New this week:
THE ART OF BIBLE TRANSLATION By Robert Alter. (Princeton, $24.95.) Alter, who just completed the monumental task of translating the entire Hebrew Bible, presents his thoughts on what he learned. In a series of short essays, he delves into the minutiae of word choice, syntax and rhythm that make up the substance of a translator’s work. EDDIE SPAGHETTI By Rutu Modan. (Fantagraphics, $12.99.) Israel’s most classic children’s book, written by the renowned poet Lea Goldberg and illustrated by Aryeh Navon, tells the tale of a mischievous boy and the trouble he gets into with his dog. Modan, an illustrator and comic book artist, offers a loving interpretation rendered in her whimsical, retro style. A DESERT HARVEST By Bruce Berger. (Farrar, Straus & Giroux, $26.) Berger is a chronicler of desert life in all its forms, from the cactuses to life in the small towns of the Southwest. This collection of his work spans a career of over 30 years, leaving readers with an impressionistic picture of a distinctly American ecology. WHO KILLED MY FATHER By Édouard Louis. (New Directions, $18.95.) The author of “The End of Eddy” returns with a nonfiction take on France’s neglect of its working class, revisiting his hometown and his father, barely 50 and dying: “You belong to the category of humans whom politics has doomed to an early death.” MAX HAVELAAR OR, THE COFFEE AUCTIONS OF THE DUTCH TRADING COMPANY By Multatuli. (New York Review Books, paper, $17.95.) An anti-colonialist novel that caused a stir when it was first published in 1860, this pseudonymously written work tells the story of a Dutch colonial administrator who struggles against the exploitation of the Indonesian peasantry.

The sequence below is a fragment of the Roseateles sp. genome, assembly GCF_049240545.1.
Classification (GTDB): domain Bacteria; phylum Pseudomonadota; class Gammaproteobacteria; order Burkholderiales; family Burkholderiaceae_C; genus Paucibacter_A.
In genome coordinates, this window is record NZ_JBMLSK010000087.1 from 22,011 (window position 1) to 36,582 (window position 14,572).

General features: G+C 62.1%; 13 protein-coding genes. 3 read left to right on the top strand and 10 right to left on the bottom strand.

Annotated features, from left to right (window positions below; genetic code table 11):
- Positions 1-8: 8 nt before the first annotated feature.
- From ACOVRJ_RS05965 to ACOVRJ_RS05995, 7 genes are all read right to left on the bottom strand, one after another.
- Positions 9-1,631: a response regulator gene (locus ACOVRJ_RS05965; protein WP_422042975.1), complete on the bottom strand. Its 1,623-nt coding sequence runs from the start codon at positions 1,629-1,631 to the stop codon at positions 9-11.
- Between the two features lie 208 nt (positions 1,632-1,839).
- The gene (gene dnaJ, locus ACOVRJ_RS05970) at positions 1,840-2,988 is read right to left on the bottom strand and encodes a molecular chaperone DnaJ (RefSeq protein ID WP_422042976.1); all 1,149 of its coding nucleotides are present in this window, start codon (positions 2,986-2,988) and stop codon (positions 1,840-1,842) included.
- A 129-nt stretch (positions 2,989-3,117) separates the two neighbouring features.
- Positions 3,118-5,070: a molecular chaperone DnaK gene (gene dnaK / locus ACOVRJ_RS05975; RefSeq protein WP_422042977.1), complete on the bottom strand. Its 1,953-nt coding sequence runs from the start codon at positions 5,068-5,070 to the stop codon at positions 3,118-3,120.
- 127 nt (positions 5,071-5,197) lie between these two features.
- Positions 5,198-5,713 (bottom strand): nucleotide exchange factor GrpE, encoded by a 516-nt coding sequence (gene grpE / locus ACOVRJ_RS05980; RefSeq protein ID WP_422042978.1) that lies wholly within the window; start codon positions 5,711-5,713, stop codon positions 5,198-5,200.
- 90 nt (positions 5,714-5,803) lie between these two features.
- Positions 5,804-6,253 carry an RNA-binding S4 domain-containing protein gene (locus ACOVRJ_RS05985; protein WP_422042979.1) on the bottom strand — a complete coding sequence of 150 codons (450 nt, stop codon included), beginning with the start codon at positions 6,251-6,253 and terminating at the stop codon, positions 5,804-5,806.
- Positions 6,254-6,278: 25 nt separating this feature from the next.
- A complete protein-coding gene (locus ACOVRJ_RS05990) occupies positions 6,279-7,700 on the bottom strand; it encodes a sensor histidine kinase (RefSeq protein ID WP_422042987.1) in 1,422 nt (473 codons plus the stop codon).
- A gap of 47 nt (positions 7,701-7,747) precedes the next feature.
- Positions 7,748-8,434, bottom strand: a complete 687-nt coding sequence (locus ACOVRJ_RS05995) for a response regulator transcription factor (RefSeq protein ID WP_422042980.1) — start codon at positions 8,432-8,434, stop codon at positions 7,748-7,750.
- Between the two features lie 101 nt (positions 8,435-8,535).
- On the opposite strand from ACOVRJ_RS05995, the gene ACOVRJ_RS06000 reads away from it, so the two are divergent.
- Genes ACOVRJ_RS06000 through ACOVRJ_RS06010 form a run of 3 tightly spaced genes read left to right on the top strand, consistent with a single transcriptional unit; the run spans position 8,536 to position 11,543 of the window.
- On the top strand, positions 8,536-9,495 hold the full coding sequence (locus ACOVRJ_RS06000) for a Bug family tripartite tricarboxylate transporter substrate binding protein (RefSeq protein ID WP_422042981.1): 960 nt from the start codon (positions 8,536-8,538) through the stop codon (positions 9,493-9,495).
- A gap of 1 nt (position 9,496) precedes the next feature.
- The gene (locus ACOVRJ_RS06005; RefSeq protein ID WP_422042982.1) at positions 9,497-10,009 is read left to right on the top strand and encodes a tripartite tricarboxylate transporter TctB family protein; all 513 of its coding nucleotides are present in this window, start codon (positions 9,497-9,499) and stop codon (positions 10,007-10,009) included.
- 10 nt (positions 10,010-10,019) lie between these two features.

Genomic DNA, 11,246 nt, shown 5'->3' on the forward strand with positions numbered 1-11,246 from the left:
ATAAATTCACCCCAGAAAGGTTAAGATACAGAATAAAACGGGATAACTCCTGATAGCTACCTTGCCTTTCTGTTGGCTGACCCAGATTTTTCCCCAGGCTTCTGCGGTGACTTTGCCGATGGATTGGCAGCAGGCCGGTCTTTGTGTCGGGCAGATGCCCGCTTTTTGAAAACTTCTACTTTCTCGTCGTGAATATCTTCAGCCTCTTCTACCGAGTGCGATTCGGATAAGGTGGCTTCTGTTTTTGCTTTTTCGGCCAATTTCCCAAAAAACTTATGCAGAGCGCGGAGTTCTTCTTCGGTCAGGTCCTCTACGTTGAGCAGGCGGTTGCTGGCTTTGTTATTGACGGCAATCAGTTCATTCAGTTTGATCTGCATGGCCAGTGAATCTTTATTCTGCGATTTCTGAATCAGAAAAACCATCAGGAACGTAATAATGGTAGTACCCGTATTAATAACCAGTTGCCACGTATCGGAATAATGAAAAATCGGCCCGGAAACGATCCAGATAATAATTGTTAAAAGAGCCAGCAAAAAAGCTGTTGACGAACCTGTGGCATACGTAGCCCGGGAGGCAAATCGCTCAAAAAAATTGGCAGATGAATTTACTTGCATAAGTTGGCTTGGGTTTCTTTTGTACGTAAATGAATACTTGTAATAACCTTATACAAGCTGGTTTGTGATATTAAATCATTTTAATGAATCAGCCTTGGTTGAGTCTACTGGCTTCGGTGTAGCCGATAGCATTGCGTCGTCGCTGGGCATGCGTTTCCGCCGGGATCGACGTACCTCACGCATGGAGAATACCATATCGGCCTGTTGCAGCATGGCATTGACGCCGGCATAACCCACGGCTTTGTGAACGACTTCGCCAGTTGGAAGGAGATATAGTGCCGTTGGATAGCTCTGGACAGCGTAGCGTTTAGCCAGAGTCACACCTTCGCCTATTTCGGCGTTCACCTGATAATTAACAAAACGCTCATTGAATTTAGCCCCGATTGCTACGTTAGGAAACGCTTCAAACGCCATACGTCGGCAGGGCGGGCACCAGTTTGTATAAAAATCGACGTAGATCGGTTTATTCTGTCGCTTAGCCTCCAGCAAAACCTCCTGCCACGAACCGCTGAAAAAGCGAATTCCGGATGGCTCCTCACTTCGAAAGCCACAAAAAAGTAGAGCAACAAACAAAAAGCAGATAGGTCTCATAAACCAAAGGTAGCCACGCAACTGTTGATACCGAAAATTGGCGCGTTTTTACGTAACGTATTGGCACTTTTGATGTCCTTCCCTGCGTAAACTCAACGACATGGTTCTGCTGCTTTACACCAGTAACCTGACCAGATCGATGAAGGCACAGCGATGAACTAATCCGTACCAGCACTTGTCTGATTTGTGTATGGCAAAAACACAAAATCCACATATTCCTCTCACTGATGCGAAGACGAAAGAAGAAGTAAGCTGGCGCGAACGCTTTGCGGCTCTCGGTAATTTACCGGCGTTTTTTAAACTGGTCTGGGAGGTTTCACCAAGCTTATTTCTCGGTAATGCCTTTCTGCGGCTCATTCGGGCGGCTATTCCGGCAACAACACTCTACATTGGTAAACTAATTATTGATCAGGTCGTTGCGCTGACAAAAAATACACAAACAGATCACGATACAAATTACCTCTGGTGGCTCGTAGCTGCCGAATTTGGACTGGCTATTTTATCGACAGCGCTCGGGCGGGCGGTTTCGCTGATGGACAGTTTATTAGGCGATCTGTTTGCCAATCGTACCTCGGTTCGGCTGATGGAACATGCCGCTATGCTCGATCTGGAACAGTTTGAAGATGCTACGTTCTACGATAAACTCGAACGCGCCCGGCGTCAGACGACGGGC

In which we ask colleagues at The Times what they’re reading now.
“Amazon offers almost every book ever published, but when I scroll through the site I find myself traveling in the same old ruts. Browsing at Books Kinokuniya, a chain with headquarters in Tokyo and stores all over the world, is an altogether different experience. There’s a location a few blocks from The New York Times Building, and I would be lying if I said I haven’t spent some time in its shelves on slow news days. One enjoyable discovery was the addictive mystery writer Keigo Higashino. Another was Sayaka Murata, the author of a spellbinding short novel, CONVENIENCE STORE WOMAN. My most recent trip led me to two books by the great Japanese short story writer Ryunosuke Akutagawa. I have just devoured KAPPA, his satirical novella about a land populated with mythical creatures, and am now in the thrall of RASHOMON AND OTHER STORIES. Akutagawa’s work is polished in style and gritty in subject
— Jim Windolf, media editor
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